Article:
The more open and honest you are with those closest to you about what you’re going through, the better they’ll be at understanding and supporting you. Chances are, you’ll also have friends who are also going through or have been through menopause, so perhaps you could swap tips and advice.

Research shows that maintaining close relationships with friends can improve your general wellbeing and reduce anxiety – which is thought to be due to an increase in the stress-busting hormone, progesterone. As well as increasing feelings of closeness to friends and family, progesterone can also make us more willing to offer them help and support.

Therefore, one of the best ways to maintain close bonds with your loved ones is to let them into your life at least sometimes – even if it feels like hard work or you don’t really feel like it. The idea is that the closer you stay to them, the easier and more fulfilling your relationships will eventually become.

2. Alter social plans and settings if needed

“Every time I had wine I had horrendous flushing almost within half an hour of having it. Then it would go on throughout the night and my night would be even more disturbed. It’s got to the point where I don’t want to drink and I’ve become almost anti-social. Because you want to go [out and see friends] but then you don’t want to drink and you don’t want people to ask why you’re not drinking. If they’re not also experiencing symptoms, there’s a slight lack of understanding.”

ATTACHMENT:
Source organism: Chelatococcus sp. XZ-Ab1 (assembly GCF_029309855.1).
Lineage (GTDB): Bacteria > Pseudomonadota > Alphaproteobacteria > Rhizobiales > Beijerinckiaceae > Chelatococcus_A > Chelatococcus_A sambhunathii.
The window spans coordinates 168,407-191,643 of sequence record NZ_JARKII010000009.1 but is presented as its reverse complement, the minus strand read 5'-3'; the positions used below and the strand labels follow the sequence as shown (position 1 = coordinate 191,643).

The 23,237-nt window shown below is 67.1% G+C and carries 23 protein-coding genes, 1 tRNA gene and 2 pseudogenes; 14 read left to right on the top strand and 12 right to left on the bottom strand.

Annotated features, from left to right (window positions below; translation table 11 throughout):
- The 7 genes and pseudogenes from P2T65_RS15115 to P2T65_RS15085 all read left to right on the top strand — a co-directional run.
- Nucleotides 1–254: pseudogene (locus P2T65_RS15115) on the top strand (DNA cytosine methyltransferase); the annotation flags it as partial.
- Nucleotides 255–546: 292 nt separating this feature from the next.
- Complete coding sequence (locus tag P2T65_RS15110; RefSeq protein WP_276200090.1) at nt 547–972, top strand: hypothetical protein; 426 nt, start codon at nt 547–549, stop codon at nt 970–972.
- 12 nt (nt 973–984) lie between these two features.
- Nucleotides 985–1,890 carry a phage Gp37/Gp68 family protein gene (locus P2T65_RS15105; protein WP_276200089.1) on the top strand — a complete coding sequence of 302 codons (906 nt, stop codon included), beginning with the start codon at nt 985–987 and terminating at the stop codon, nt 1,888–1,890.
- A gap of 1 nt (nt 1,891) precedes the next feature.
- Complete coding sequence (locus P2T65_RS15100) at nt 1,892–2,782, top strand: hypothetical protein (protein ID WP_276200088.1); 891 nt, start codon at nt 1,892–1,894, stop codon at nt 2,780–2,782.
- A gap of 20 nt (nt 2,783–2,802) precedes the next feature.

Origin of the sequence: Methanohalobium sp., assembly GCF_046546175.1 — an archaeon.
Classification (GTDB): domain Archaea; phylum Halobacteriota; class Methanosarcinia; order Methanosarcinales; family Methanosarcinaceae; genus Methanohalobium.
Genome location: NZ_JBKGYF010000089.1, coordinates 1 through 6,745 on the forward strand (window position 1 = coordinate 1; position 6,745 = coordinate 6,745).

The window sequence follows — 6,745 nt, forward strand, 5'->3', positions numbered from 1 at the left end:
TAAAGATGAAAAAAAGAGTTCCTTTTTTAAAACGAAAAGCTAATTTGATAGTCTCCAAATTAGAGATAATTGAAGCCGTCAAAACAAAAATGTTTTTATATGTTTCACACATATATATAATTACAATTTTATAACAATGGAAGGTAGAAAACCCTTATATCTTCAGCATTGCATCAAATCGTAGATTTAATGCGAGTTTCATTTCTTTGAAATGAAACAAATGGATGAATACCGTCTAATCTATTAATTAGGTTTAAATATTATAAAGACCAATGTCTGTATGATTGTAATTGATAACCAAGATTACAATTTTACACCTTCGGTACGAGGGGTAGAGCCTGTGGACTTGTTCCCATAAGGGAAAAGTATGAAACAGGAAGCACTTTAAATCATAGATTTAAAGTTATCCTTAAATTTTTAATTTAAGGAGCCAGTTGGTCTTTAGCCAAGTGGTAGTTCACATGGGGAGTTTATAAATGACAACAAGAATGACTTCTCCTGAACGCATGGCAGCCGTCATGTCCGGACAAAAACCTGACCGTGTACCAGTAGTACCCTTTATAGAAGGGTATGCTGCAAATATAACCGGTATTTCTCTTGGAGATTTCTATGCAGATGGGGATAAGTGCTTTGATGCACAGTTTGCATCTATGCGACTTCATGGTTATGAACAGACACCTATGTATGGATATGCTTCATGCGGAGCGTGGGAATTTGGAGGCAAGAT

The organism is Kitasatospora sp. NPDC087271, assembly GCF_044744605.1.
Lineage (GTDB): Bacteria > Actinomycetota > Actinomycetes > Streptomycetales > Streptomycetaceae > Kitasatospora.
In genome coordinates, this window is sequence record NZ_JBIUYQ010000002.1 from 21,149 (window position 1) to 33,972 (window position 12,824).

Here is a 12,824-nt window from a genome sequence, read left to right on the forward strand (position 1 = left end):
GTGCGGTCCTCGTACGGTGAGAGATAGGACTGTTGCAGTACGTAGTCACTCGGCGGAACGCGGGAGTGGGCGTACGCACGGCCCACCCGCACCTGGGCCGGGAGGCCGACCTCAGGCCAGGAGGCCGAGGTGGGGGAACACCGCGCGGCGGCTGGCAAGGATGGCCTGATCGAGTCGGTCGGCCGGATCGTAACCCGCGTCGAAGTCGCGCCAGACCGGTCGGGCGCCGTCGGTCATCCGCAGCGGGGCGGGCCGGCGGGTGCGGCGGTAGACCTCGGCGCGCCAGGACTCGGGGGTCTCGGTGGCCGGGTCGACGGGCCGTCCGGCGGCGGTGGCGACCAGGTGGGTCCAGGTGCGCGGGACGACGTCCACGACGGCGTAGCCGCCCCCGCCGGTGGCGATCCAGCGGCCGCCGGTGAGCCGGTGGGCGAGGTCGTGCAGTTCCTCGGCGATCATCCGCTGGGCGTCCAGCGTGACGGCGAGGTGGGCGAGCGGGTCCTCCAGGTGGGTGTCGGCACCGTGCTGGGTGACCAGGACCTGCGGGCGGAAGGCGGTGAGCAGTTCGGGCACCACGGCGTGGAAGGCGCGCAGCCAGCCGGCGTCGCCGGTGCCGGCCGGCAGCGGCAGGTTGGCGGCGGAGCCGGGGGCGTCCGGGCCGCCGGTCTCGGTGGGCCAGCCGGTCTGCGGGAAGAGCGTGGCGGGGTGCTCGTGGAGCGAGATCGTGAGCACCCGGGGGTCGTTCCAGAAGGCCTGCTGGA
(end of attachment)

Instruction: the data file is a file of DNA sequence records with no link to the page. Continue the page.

– Woman, Currently menopausal, Glasgow (BritainThinks and MyMenopauseCentre)

You might find that at one time or another you didn’t think twice about meeting a friend in a busy pub or restaurant where you had to shout above the noise to hear each other. Or, perhaps you were happy to travel 100 miles to visit a friend a few times a year. But, maybe now, doing these things feels overwhelming.

Because menopause symptoms can include things like anxiety, irritability, and hot flushes, it’s understandable that the idea of being somewhere with lots of people and not a lot of air might feel less appealing. You might also feel less like drinking – which might make you feel awkward if you’d usually meet friends for a couple of glasses of wine. Or if you’re feeling particularly tired because you aren’t sleeping well at night, then perhaps a two-hour drive might seem like harder work than usual.

It’s important to remember that this is normal, and it’s okay to not necessarily want to (or feel you can cope with) some of the social activities that you did pre-menopause. But, this doesn’t mean that you can’t still meet up with friends and enjoy yourself by altering social plans and settings if needed.

For example, perhaps, rather than meeting a friend in a crowded bar, you could grab a tea and go for a long walk, or to an exercise class instead. Or perhaps instead of travelling two hours to see a friend, you could meet halfway. Meeting friends out of the house somewhere (rather than having them come over to your home) is also a good way to stay connected, but have the option to leave whenever you want to. Some people feel put off by inviting people to their house because of the thought that they might stay much longer than desired.

3. If you want to make new connections, look for low-pressure ways to do this

If it’s been a while since you’ve connected with anyone new, then sometimes the idea can be daunting – especially if you’re already feeling anxious, or if your natural instincts are telling you to hide away. But there are plenty of low-commitment, low-pressure ways that you can start meeting new people.